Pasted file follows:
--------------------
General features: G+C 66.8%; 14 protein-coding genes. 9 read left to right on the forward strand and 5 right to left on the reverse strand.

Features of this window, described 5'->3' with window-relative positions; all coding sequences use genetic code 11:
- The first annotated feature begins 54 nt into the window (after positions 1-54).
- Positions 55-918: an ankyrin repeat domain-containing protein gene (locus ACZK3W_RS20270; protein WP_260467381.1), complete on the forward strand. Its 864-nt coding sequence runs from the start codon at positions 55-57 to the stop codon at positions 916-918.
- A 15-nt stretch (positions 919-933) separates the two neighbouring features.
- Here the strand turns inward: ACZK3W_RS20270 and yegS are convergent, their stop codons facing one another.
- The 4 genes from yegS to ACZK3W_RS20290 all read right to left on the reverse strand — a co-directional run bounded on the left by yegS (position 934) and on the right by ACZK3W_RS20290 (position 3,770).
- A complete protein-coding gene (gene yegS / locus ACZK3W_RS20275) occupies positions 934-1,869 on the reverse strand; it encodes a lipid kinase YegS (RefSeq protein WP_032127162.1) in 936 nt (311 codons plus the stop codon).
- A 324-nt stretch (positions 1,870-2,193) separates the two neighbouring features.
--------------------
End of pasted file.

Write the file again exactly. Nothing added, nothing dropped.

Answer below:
General features: G+C 66.8%; 14 protein-coding genes. 9 read left to right on the forward strand and 5 right to left on the reverse strand.

Features of this window, described 5'->3' with window-relative positions; all coding sequences use genetic code 11:
- The first annotated feature begins 54 nt into the window (after positions 1-54).
- Positions 55-918: an ankyrin repeat domain-containing protein gene (locus ACZK3W_RS20270; protein WP_260467381.1), complete on the forward strand. Its 864-nt coding sequence runs from the start codon at positions 55-57 to the stop codon at positions 916-918.
- A 15-nt stretch (positions 919-933) separates the two neighbouring features.
- Here the strand turns inward: ACZK3W_RS20270 and yegS are convergent, their stop codons facing one another.
- The 4 genes from yegS to ACZK3W_RS20290 all read right to left on the reverse strand — a co-directional run bounded on the left by yegS (position 934) and on the right by ACZK3W_RS20290 (position 3,770).
- A complete protein-coding gene (gene yegS / locus ACZK3W_RS20275) occupies positions 934-1,869 on the reverse strand; it encodes a lipid kinase YegS (RefSeq protein WP_032127162.1) in 936 nt (311 codons plus the stop codon).
- A 324-nt stretch (positions 1,870-2,193) separates the two neighbouring features.